Knowing how meticulous Stanley Kubrick was, he’d probably be cringing right now since we’re sharing his first film — or at least what we think is his first film, considering the number of hidden projects Stanley had stashed away in his archives. (Watch the documentary Stanley Kubrick’s Boxes and you’ll see what we mean.) After Stanley quit Look magazine — where he worked as a staff photographer throughout the 1940s — he became inspired to bring his images to life. Some sources cite a 1951 documentary short for RKO pictures called Flying Padre as Kubrick’s first film. Others say it was his day-in-the-life-of short about a boxer, Day of the Fight , also made that year. We’ve got them both for you below. Flying Padre follows a priest who delivers his sermon with the help of a monoplane. Kubrick’s signature style is better easily seen, however, in his boxing movie. Stanley’s first feature-length movie, Fear and Desire has been in the news lately as the dark war story is being revived on the big screen.
Kevin Smith, Mae Day: The Crumbling of a Documentary (1992)
Kevin Smith’s slacker aesthetic started to take shape during a student documentary project about … a documentary project that didn’t work out for the director. He created Mae Day: The Crumbling of a Documentary with producer collaborator Scott Mosier while attending film school in Vancouver. Instead of a short about a transsexual singer, the filmmaker focused on his own directorial shortcomings — despite the subject apparently being fairly uncooperative. Sounds like a Kevin Smith movie, indeed.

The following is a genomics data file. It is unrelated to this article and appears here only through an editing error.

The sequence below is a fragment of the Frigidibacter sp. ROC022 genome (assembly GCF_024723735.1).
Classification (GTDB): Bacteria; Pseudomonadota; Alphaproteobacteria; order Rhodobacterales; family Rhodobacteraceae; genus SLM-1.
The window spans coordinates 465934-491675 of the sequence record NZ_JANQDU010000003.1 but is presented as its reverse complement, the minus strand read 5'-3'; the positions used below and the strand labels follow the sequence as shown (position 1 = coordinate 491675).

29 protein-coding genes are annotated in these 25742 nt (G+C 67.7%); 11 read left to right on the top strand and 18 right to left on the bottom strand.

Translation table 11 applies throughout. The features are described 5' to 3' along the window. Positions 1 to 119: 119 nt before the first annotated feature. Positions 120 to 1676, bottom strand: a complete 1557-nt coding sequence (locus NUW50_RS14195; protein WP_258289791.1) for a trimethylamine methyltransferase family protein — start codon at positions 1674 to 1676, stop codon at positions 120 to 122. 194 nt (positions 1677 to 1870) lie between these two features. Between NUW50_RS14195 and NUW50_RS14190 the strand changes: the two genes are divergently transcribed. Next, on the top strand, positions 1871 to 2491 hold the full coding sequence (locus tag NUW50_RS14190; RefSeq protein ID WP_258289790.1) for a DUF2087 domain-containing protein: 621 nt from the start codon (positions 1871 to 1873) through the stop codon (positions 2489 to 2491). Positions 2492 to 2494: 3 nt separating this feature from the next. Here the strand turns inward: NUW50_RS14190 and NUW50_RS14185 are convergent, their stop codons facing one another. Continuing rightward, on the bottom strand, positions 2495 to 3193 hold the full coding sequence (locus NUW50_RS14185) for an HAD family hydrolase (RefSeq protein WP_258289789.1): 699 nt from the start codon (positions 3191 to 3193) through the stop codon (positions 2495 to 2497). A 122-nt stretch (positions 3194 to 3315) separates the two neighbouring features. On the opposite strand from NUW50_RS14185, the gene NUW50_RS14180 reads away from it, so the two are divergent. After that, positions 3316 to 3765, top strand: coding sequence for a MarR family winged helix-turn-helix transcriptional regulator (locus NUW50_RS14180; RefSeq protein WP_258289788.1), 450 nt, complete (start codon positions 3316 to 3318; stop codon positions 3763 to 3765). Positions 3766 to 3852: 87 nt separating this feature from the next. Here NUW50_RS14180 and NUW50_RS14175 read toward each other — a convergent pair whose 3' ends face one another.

James Cameron, Xenogenesis (1978)
James Cameron was driving a truck before he made his first film, Xenogenesis in 1978. He felt inspired (and frustrated) after watching Star Wars, spent a lot of time reading and learning how to use camera equipment, and his experimental sci-fi short was born. He made the movie with friends, and it eventually helped him get a job with famed producer Roger Corman as an FX specialist. We think it’s safe to say the filmmaker has come a long way in that department given the job he did on the CG-heavy Avatar.